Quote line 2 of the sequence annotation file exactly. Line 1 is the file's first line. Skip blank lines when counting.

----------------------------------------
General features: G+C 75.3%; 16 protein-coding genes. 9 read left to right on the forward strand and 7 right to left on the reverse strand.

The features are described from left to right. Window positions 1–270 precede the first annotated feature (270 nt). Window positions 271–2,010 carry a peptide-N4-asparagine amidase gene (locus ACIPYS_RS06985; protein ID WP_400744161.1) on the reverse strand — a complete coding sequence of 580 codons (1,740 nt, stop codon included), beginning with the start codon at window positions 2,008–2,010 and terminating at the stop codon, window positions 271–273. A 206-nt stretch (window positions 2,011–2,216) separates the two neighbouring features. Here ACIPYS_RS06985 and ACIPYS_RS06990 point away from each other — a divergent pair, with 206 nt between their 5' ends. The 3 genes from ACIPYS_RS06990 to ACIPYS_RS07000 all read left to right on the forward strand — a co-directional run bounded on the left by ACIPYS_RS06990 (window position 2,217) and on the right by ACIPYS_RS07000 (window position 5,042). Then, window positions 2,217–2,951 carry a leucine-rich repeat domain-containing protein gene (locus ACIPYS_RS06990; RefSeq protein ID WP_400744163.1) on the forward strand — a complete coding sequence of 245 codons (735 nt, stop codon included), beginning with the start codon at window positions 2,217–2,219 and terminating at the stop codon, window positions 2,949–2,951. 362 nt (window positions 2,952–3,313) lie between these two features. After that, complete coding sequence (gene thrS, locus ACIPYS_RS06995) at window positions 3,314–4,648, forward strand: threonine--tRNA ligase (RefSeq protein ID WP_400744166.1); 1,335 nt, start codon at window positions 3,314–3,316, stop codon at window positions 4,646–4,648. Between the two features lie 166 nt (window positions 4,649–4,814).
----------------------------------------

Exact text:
The features are described from left to right. Window positions 1–270 precede the first annotated feature (270 nt). Window positions 271–2,010 carry a peptide-N4-asparagine amidase gene (locus ACIPYS_RS06985; protein ID WP_400744161.1) on the reverse strand — a complete coding sequence of 580 codons (1,740 nt, stop codon included), beginning with the start codon at window positions 2,008–2,010 and terminating at the stop codon, window positions 271–273. A 206-nt stretch (window positions 2,011–2,216) separates the two neighbouring features. Here ACIPYS_RS06985 and ACIPYS_RS06990 point away from each other — a divergent pair, with 206 nt between their 5' ends. The 3 genes from ACIPYS_RS06990 to ACIPYS_RS07000 all read left to right on the forward strand — a co-directional run bounded on the left by ACIPYS_RS06990 (window position 2,217) and on the right by ACIPYS_RS07000 (window position 5,042). Then, window positions 2,217–2,951 carry a leucine-rich repeat domain-containing protein gene (locus ACIPYS_RS06990; RefSeq protein ID WP_400744163.1) on the forward strand — a complete coding sequence of 245 codons (735 nt, stop codon included), beginning with the start codon at window positions 2,217–2,219 and terminating at the stop codon, window positions 2,949–2,951. 362 nt (window positions 2,952–3,313) lie between these two features. After that, complete coding sequence (gene thrS, locus ACIPYS_RS06995) at window positions 3,314–4,648, forward strand: threonine--tRNA ligase (RefSeq protein ID WP_400744166.1); 1,335 nt, start codon at window positions 3,314–3,316, stop codon at window positions 4,646–4,648. Between the two features lie 166 nt (window positions 4,649–4,814).